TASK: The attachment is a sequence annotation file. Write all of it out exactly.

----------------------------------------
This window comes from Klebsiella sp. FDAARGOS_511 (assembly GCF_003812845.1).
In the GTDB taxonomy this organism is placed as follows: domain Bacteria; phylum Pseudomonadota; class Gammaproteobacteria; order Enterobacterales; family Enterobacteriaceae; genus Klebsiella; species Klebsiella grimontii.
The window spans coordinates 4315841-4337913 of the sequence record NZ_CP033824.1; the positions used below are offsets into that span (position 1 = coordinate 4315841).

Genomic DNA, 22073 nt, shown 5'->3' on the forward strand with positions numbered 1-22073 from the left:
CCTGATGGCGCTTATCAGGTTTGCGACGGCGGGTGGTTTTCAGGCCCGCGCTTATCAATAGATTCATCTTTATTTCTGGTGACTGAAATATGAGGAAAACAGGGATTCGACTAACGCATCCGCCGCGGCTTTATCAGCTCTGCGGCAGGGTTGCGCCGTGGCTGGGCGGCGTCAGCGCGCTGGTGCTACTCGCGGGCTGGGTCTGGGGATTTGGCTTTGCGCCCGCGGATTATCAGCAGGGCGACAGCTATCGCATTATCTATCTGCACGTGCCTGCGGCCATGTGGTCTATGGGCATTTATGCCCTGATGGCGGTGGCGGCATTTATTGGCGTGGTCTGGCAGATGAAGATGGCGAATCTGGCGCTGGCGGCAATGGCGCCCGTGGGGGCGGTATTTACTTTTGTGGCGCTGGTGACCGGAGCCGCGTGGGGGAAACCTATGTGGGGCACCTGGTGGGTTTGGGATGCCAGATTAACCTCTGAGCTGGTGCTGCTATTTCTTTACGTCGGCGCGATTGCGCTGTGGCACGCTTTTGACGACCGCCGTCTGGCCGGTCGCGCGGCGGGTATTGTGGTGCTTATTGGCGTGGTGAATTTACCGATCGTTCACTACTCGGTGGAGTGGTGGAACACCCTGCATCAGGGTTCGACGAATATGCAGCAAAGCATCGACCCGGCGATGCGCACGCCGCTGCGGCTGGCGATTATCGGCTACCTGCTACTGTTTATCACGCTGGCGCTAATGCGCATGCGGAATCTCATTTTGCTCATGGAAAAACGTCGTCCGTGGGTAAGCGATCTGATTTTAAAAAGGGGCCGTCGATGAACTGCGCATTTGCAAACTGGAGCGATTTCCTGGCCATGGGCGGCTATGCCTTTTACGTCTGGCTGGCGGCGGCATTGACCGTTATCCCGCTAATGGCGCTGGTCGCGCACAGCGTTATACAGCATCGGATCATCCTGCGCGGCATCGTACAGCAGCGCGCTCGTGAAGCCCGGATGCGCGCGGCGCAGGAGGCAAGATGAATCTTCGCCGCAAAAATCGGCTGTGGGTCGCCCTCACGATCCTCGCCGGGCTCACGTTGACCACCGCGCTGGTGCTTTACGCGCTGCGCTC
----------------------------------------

This window comes from Klebsiella sp. FDAARGOS_511 (assembly GCF_003812845.1).
In the GTDB taxonomy this organism is placed as follows: domain Bacteria; phylum Pseudomonadota; class Gammaproteobacteria; order Enterobacterales; family Enterobacteriaceae; genus Klebsiella; species Klebsiella grimontii.
The window spans coordinates 4315841-4337913 of the sequence record NZ_CP033824.1; the positions used below are offsets into that span (position 1 = coordinate 4315841).

Genomic DNA, 22073 nt, shown 5'->3' on the forward strand with positions numbered 1-22073 from the left:
CCTGATGGCGCTTATCAGGTTTGCGACGGCGGGTGGTTTTCAGGCCCGCGCTTATCAATAGATTCATCTTTATTTCTGGTGACTGAAATATGAGGAAAACAGGGATTCGACTAACGCATCCGCCGCGGCTTTATCAGCTCTGCGGCAGGGTTGCGCCGTGGCTGGGCGGCGTCAGCGCGCTGGTGCTACTCGCGGGCTGGGTCTGGGGATTTGGCTTTGCGCCCGCGGATTATCAGCAGGGCGACAGCTATCGCATTATCTATCTGCACGTGCCTGCGGCCATGTGGTCTATGGGCATTTATGCCCTGATGGCGGTGGCGGCATTTATTGGCGTGGTCTGGCAGATGAAGATGGCGAATCTGGCGCTGGCGGCAATGGCGCCCGTGGGGGCGGTATTTACTTTTGTGGCGCTGGTGACCGGAGCCGCGTGGGGGAAACCTATGTGGGGCACCTGGTGGGTTTGGGATGCCAGATTAACCTCTGAGCTGGTGCTGCTATTTCTTTACGTCGGCGCGATTGCGCTGTGGCACGCTTTTGACGACCGCCGTCTGGCCGGTCGCGCGGCGGGTATTGTGGTGCTTATTGGCGTGGTGAATTTACCGATCGTTCACTACTCGGTGGAGTGGTGGAACACCCTGCATCAGGGTTCGACGAATATGCAGCAAAGCATCGACCCGGCGATGCGCACGCCGCTGCGGCTGGCGATTATCGGCTACCTGCTACTGTTTATCACGCTGGCGCTAATGCGCATGCGGAATCTCATTTTGCTCATGGAAAAACGTCGTCCGTGGGTAAGCGATCTGATTTTAAAAAGGGGCCGTCGATGAACTGCGCATTTGCAAACTGGAGCGATTTCCTGGCCATGGGCGGCTATGCCTTTTACGTCTGGCTGGCGGCGGCATTGACCGTTATCCCGCTAATGGCGCTGGTCGCGCACAGCGTTATACAGCATCGGATCATCCTGCGCGGCATCGTACAGCAGCGCGCTCGTGAAGCCCGGATGCGCGCGGCGCAGGAGGCAAGATGAATCTTCGCCGCAAAAATCGGCTGTGGGTCGCCCTCACGATCCTCGCCGGGCTCACGTTGACCACCGCGCTGGTGCTTTACGCGCTGCGCTC